Tuesday, March 16, 2010

Bridge Hands

It was about 8 years ago that I saw my first dry stone bridge. My friend and colleague Norman Haddow took me to see this bridge which he had built using local stone in what seemed like quite a remote part of Scotland. It was based on the bridge at Glenn Lion which he had visited with his family many times as a boy. He had built this bridge barely two years before he showed me it and yet it looked as old as the hills.

I had a bit of an epiphany when I saw it. I couldn't remember ever seeing anything built of stone that looked so right, so beautiful, and so structural. I was pretty sure that we didn't have any bridges like it anywhere in Canada and yet it was plain to see as far as adding character it would be a wonderful thing to introduce into the Canadian garden landscapes.

A year later and with Norman's help we organized the first DSWAC 'pack horse' dry stone bridge building workshop in Canada. A handful of enthusiastic stone aficionados signed up for the course and together tried their 'hand' at building a bridge in Port Hope, Ontario at the first Canadian Dry Stone Wall Festival. Norman was a fantastic teacher.The footbridge we built and the whole idea of the festival too was a tremendous success.

The rest is history. Five Canadian bridges later and another one planned for this October at our 'Rocktoberfest' in Gananoque, Ontario (which Norman will be attending again, as he has done for the last seven years) we have now returned to Britain to tour the Lake District visiting the many beautiful stone bridges that can be found all through this part of the country.

I am particularly fascinated with one in little Langdale called Slater's Bridge, made of, you guessed it, slate. It has a very uneven walking surface consisting of the rounded-down well-worn tops of the long slate voussoirs. It has an unusual rugged look created by even longer voussoirs forming what may have been the original handrail posts which have since been replaced with metal ones. I suspect it was the bridge the quarry men used every day when they went to and from the local quarry.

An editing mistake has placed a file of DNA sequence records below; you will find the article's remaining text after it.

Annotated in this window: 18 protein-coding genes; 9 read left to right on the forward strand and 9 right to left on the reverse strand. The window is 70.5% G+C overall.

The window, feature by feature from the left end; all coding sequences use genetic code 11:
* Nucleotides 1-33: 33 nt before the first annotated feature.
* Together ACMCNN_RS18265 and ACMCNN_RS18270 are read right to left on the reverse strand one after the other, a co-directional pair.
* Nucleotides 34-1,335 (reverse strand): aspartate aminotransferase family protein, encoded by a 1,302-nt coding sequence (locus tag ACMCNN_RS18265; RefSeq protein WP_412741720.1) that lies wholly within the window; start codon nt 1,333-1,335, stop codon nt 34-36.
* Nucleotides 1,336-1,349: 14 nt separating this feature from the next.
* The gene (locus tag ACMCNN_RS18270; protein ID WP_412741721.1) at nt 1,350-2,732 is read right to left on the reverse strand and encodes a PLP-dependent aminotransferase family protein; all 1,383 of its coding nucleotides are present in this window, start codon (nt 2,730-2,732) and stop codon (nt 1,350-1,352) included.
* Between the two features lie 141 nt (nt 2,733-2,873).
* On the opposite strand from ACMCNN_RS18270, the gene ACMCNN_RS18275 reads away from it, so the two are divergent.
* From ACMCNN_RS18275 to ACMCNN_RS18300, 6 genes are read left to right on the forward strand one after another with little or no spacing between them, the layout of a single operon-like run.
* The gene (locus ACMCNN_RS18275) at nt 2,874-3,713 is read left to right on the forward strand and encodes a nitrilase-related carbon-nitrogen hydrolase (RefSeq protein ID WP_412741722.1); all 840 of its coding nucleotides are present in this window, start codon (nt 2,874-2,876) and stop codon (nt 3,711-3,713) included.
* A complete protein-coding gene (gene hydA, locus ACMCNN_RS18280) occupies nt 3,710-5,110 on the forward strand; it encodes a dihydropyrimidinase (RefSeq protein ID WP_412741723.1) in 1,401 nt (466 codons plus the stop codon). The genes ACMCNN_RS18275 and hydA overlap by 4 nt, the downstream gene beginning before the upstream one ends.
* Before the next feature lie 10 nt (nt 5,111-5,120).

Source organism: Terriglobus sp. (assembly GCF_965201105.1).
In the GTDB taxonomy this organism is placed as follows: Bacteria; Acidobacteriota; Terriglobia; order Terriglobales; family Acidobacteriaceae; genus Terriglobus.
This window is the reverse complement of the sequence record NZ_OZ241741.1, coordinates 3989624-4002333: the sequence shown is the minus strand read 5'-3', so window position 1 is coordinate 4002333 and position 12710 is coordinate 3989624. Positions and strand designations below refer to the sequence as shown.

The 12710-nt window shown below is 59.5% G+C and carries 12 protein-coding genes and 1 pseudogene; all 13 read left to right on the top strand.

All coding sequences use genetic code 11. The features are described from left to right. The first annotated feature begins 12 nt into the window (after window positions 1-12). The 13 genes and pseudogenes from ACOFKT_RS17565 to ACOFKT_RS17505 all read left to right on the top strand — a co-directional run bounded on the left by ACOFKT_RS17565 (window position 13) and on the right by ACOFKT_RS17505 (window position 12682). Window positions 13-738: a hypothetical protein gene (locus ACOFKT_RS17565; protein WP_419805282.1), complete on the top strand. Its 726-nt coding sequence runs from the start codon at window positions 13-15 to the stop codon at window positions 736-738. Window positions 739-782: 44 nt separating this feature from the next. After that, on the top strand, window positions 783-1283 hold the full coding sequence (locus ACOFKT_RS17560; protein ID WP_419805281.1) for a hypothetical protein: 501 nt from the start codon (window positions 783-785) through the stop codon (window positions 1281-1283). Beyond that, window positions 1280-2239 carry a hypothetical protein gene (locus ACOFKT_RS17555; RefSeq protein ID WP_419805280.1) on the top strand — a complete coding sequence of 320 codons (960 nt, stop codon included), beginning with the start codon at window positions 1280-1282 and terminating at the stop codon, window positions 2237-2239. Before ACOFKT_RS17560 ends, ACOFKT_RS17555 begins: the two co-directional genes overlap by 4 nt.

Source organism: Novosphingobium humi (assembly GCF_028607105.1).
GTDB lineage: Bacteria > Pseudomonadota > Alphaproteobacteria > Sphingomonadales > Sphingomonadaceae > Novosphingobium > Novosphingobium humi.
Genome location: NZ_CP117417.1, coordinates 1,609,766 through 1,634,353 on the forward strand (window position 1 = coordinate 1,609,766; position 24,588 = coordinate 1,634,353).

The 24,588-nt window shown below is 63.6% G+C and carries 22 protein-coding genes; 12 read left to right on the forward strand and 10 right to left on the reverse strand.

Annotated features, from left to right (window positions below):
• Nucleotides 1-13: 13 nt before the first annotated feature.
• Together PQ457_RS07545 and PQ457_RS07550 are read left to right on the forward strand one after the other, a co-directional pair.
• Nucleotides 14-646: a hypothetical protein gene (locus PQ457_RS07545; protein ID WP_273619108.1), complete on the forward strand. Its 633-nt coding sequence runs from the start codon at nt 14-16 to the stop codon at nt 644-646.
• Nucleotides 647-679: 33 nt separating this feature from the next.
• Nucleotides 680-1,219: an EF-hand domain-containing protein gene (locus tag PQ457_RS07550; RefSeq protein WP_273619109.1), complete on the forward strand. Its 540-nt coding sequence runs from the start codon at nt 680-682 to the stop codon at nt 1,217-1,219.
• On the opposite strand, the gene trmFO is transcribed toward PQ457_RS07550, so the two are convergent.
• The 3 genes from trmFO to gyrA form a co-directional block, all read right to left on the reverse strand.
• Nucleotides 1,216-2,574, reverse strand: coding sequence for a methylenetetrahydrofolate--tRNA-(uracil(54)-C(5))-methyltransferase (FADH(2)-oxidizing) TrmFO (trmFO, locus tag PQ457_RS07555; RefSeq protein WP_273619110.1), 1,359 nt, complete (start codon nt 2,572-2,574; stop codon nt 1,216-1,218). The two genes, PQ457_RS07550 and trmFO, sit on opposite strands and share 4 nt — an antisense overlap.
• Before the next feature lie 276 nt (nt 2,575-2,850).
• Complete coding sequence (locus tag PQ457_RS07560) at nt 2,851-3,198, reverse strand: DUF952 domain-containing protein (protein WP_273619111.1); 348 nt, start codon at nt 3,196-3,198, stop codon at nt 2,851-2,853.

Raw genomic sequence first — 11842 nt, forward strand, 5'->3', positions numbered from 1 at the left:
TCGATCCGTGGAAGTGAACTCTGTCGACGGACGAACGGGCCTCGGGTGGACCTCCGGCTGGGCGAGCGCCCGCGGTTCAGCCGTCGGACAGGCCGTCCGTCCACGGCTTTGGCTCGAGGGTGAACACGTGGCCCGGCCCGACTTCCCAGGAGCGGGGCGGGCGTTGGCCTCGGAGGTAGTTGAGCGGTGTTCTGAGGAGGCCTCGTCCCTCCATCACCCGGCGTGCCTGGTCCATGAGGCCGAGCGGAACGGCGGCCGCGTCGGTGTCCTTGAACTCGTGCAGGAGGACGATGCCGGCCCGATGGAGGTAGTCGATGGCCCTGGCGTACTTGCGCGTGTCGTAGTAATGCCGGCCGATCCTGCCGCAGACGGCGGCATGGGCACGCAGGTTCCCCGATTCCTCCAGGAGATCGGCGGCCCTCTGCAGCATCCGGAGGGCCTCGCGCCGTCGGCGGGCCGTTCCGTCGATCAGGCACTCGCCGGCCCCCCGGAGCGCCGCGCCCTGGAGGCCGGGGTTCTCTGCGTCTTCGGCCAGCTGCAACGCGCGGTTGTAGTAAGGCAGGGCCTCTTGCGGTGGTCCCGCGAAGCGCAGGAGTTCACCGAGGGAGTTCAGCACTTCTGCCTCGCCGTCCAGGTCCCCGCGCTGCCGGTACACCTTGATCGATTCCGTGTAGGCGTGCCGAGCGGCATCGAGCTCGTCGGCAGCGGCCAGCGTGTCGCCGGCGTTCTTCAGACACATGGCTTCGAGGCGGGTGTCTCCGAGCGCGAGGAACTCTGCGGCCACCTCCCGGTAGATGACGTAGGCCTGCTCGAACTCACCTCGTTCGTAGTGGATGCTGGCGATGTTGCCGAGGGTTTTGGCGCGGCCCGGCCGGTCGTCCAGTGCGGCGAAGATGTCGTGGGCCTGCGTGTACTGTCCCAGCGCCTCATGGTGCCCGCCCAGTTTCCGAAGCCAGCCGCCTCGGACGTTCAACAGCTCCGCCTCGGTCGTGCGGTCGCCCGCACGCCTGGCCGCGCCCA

Ironically they don't build dry stone bridges here anymore in the Lake District. They build new ones and replace the old stone bridges using wood or metal. This is a great shame because so much of the countryside and architecture here has been maintained and preserved so well. Perhaps we can bring dry stone bridge building back to this part of the world some day, like reintroducing some endangered species to its native habitat.

A dry stone bridge perhaps represents all that is good in this craft. Where the idea of someone 'putting up walls' can sometimes have a negative connotation, the analogy that is suggested by describing someone as a 'builder of bridges' is a very positive one. Of the people I have worked with on stone projects, those who have worked on bridges with me have demonstrated a fairly unique strength of character. While a person might build a 'wall' out of selfish or guarded motives, a bridge by definition requires a cooperative and accommodating nature. If a waller loves his craft and he is good at it, and more importantly, has integrity, then he will have no trouble making and maintaining 'bridges' in all areas of his life.

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